Clay sand soil can be a tough problem for pumpkins because it tends to cement together. Too much calcium in the soil can cause the same thing to happen. My front yard used to be incredibly hard from a lack of organic matter and a lot of clay and calcium. To fix it, till in a lot of organic material like manure.
Do Pumpkins Need Full Sun?
Pumpkins grow best in full sun but they can still grow decently in mostly sun. Pumpkins grown in partial shade will be small and not very vigorous. It’s best to plant pumpkins where they get at least 8 hours of direct sun every day. The more sun they get, the bigger and stronger the plants will be.
Pumpkins won’t grow well at all without at least some quality sunlight. A little shade won’t hurt them, and some shade in the afternoon can actually help them by keeping soil from drying out too much in a day.
Pumpkins are usually fertilized at a rate of 100 pounds of nitrogen per acre, or about an ounce per plant. One pumpkin plant uses 10 times the fertilizer that a single stalk of corn uses and takes up 20 times as much space. Pumpkins can be fertilized with synthesized or organic fertilizers.
One normal pumpkin plant uses about 9 ounces of 10-10-10 fertilizer over the growing season. It’s best to apply it over the course of 2 months so you don’t damage the soil or your plants. I like to fertilize early in the spring with chicken manure and add a little fertilizer 2-3 weeks after planting if needed.
Most of the time, pumpkins are simply fertilized with a synthetic balanced fertilizer like 10-10-10.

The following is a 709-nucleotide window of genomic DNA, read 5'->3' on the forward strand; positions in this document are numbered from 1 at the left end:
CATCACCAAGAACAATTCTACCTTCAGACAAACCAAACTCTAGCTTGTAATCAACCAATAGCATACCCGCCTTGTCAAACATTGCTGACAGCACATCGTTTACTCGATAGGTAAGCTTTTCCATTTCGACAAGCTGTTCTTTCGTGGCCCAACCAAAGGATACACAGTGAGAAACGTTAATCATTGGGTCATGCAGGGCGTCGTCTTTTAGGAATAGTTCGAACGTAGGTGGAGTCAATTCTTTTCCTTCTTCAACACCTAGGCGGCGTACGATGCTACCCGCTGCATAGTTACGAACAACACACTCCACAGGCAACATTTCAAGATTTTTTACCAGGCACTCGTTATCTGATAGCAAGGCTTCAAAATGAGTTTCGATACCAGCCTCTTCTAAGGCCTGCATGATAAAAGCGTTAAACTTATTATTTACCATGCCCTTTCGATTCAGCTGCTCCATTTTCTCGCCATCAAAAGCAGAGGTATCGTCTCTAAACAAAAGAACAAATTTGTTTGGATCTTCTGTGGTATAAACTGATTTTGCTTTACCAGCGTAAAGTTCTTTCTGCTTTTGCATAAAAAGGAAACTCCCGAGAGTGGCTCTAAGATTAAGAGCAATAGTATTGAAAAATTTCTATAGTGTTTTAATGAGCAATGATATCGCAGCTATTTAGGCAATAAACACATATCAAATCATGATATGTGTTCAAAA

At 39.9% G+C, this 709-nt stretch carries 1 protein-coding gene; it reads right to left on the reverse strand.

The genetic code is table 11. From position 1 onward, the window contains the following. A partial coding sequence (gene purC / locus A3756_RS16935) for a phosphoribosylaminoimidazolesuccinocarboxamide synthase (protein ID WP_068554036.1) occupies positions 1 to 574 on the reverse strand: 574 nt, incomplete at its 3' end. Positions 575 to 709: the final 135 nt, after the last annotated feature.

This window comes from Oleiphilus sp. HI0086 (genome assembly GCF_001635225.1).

How Long Does it Take for Pumpkins to Mature?
Most pumpkins mature in three and a half months, but they can range from just over two months to four months from planting to maturity. Pumpkins are considered long-season crops. They usually take all summer to grow well and are harvested near the end of summer or into the fall.
If you want to be sure that your pumpkins are ready for October sale or decoration, you need to take int account the days to maturity of the variety you want to grow. Count back that many days from October, and give it a week extra in case it’s a slow season.
How to Tell when a Pumpkin is Ready to Pick?
Pumpkins are fully mature when the stem dries up near the fruit. They can be picked any time after the color has filled in and the skin has toughened, but they will continue sweetening up until the stem dies back. It’s pretty easy to tell when pumpkins are ready.
Now, you can pick a pumpkin young. Although it’s not common these days, pumpkins used to be picked and eaten green. They are simply a round summer squash at that stage. They will need to be refrigerated or used within a few days. Young, green pumpkin is really quite tender and delicious.
Storing and Preserving Pumpkins to Eat
Pumpkins store best when they have been left in the field until fully mature. They should be rinsed off and dried well before carefully being stored in a cool, dry location like a pantry. Deep scratches can cause pumpkins to rot in storage. Good storage varieties can last fresh for several months in a pantry.
Pumpkins can also be canned or dehydrated for storage. For canning, the pumpkin must be left in chunks and not pureed. You cannot adequately can a pumpkin puree with any at-home canning equipment. I’ve tried to prove that wrong and only failed.
Pumpkin cubes or chinks are processed like meat. Pint jars should be pressure canned @15 pounds for 60 minutes and quart jars for 90 minutes.